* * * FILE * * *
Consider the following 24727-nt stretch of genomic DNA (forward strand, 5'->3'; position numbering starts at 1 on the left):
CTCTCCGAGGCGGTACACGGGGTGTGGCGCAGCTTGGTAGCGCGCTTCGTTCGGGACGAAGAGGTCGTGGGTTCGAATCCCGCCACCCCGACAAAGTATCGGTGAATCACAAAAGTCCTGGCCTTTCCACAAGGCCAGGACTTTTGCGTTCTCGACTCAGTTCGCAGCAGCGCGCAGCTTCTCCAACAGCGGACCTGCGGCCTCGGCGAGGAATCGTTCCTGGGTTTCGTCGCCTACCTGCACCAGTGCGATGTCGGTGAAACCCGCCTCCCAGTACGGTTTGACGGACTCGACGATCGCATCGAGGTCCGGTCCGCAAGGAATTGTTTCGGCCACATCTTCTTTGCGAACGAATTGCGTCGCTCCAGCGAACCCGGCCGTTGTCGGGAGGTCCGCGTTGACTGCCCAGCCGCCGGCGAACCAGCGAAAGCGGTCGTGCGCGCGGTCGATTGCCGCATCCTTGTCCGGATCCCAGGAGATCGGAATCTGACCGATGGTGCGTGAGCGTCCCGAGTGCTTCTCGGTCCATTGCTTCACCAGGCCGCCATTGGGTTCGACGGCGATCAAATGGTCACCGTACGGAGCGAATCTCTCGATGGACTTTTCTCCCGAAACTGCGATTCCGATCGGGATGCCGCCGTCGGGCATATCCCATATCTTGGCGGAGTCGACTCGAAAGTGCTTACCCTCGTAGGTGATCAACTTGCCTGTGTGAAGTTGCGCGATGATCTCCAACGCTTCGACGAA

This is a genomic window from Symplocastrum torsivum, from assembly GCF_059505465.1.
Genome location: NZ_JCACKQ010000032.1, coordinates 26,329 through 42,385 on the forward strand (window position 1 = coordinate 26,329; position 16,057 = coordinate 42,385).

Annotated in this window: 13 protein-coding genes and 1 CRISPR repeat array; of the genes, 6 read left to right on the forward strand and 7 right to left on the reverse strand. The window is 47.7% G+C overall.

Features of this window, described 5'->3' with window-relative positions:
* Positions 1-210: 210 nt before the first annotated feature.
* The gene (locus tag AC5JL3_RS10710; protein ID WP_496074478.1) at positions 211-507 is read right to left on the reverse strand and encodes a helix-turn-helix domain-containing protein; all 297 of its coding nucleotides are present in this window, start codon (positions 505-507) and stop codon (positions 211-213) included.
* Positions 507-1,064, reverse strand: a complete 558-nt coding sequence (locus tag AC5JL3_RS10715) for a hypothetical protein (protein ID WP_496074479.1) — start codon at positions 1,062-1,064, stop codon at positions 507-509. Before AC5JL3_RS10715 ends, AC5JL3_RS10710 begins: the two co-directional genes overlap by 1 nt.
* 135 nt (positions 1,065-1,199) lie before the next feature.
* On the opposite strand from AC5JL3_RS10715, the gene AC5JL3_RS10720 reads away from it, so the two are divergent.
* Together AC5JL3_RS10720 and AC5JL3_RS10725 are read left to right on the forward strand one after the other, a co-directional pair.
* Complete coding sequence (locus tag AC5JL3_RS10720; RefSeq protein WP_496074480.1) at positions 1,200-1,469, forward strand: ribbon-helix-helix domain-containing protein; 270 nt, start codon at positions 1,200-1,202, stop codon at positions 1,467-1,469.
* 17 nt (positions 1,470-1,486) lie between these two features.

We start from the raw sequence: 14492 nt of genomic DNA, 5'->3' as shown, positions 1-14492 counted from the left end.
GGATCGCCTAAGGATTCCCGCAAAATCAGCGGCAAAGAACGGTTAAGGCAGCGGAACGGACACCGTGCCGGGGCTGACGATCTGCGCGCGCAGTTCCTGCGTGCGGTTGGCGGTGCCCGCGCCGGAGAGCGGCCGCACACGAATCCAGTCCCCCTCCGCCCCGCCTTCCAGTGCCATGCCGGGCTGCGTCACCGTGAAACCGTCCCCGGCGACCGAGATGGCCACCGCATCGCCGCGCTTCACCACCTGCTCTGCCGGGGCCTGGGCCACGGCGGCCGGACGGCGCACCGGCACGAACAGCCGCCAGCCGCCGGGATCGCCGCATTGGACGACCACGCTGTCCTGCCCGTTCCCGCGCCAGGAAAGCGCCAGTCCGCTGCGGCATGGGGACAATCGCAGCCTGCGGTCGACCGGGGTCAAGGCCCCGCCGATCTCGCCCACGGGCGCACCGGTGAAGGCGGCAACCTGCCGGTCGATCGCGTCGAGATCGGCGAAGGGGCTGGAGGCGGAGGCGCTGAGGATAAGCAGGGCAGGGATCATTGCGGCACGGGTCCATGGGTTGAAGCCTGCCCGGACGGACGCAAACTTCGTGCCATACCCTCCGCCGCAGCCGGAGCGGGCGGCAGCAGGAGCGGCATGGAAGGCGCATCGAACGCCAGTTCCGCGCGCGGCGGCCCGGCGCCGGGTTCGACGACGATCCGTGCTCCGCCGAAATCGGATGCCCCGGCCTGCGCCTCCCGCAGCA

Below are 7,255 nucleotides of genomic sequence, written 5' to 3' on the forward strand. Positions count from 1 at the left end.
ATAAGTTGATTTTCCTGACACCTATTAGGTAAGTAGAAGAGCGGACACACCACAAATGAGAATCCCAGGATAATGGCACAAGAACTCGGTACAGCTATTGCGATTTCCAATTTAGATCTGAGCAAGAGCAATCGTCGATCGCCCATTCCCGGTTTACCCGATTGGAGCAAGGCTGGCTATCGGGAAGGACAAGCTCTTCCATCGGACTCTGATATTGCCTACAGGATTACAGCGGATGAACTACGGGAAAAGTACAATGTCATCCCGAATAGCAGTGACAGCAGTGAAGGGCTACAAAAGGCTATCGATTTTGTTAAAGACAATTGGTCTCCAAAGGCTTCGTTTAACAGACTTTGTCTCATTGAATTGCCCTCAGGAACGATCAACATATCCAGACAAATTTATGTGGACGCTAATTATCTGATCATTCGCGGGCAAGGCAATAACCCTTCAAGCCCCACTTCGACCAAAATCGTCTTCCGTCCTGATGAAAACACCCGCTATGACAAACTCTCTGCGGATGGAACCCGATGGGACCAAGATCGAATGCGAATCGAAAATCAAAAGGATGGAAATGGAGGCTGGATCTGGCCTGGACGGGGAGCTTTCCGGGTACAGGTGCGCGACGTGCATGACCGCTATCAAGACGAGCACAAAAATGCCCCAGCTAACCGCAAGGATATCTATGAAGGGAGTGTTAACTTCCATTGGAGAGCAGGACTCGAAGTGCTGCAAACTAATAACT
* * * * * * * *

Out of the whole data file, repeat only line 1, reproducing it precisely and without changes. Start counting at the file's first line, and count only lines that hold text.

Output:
Consider the following 24727-nt stretch of genomic DNA (forward strand, 5'->3'; position numbering starts at 1 on the left):